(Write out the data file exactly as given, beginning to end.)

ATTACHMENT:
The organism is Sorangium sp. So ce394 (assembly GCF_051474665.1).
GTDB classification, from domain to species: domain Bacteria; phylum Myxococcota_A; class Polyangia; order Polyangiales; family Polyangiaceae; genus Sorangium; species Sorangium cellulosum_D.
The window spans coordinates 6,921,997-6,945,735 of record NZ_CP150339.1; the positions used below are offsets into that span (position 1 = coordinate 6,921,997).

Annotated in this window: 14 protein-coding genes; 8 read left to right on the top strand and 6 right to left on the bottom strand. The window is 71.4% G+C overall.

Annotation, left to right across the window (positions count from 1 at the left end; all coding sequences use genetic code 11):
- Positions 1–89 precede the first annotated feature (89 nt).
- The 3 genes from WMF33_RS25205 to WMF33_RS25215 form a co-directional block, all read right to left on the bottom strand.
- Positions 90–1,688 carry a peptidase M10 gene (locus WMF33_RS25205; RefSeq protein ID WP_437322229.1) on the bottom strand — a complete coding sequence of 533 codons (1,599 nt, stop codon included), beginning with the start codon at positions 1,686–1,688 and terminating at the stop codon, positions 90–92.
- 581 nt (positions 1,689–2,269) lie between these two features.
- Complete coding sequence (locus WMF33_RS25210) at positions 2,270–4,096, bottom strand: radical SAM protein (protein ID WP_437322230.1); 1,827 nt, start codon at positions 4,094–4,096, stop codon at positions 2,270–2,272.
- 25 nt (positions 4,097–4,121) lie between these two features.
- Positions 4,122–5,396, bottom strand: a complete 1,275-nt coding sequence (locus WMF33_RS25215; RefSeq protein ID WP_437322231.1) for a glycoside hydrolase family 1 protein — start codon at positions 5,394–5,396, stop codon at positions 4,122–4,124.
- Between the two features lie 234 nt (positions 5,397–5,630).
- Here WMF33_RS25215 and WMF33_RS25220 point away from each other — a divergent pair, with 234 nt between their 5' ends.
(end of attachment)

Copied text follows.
The organism is Sorangium sp. So ce394 (assembly GCF_051474665.1).
GTDB classification, from domain to species: domain Bacteria; phylum Myxococcota_A; class Polyangia; order Polyangiales; family Polyangiaceae; genus Sorangium; species Sorangium cellulosum_D.
The window spans coordinates 6,921,997-6,945,735 of record NZ_CP150339.1; the positions used below are offsets into that span (position 1 = coordinate 6,921,997).

Annotated in this window: 14 protein-coding genes; 8 read left to right on the top strand and 6 right to left on the bottom strand. The window is 71.4% G+C overall.

Annotation, left to right across the window (positions count from 1 at the left end; all coding sequences use genetic code 11):
- Positions 1–89 precede the first annotated feature (89 nt).
- The 3 genes from WMF33_RS25205 to WMF33_RS25215 form a co-directional block, all read right to left on the bottom strand.
- Positions 90–1,688 carry a peptidase M10 gene (locus WMF33_RS25205; RefSeq protein ID WP_437322229.1) on the bottom strand — a complete coding sequence of 533 codons (1,599 nt, stop codon included), beginning with the start codon at positions 1,686–1,688 and terminating at the stop codon, positions 90–92.
- 581 nt (positions 1,689–2,269) lie between these two features.
- Complete coding sequence (locus WMF33_RS25210) at positions 2,270–4,096, bottom strand: radical SAM protein (protein ID WP_437322230.1); 1,827 nt, start codon at positions 4,094–4,096, stop codon at positions 2,270–2,272.
- 25 nt (positions 4,097–4,121) lie between these two features.
- Positions 4,122–5,396, bottom strand: a complete 1,275-nt coding sequence (locus WMF33_RS25215; RefSeq protein ID WP_437322231.1) for a glycoside hydrolase family 1 protein — start codon at positions 5,394–5,396, stop codon at positions 4,122–4,124.
- Between the two features lie 234 nt (positions 5,397–5,630).
- Here WMF33_RS25215 and WMF33_RS25220 point away from each other — a divergent pair, with 234 nt between their 5' ends.